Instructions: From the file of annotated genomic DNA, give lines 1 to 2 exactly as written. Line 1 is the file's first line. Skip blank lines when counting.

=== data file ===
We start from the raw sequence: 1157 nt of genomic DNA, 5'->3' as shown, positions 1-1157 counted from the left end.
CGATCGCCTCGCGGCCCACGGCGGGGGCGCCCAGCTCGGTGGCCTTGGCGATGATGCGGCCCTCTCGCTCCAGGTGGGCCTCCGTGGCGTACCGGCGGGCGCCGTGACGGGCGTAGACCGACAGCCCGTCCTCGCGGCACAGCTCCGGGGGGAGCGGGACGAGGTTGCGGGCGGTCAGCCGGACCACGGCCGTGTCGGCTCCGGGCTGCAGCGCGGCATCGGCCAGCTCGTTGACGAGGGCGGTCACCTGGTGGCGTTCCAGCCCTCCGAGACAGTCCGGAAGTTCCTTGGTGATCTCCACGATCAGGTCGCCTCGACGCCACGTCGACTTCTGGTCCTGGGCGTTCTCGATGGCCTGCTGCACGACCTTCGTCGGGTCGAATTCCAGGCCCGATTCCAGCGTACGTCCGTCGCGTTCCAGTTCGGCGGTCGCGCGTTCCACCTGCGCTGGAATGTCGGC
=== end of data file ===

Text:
We start from the raw sequence: 1157 nt of genomic DNA, 5'->3' as shown, positions 1-1157 counted from the left end.
CGATCGCCTCGCGGCCCACGGCGGGGGCGCCCAGCTCGGTGGCCTTGGCGATGATGCGGCCCTCTCGCTCCAGGTGGGCCTCCGTGGCGTACCGGCGGGCGCCGTGACGGGCGTAGACCGACAGCCCGTCCTCGCGGCACAGCTCCGGGGGGAGCGGGACGAGGTTGCGGGCGGTCAGCCGGACCACGGCCGTGTCGGCTCCGGGCTGCAGCGCGGCATCGGCCAGCTCGTTGACGAGGGCGGTCACCTGGTGGCGTTCCAGCCCTCCGAGACAGTCCGGAAGTTCCTTGGTGATCTCCACGATCAGGTCGCCTCGACGCCACGTCGACTTCTGGTCCTGGGCGTTCTCGATGGCCTGCTGCACGACCTTCGTCGGGTCGAATTCCAGGCCCGATTCCAGCGTACGTCCGTCGCGTTCCAGTTCGGCGGTCGCGCGTTCCACCTGCGCTGGAATGTCGGC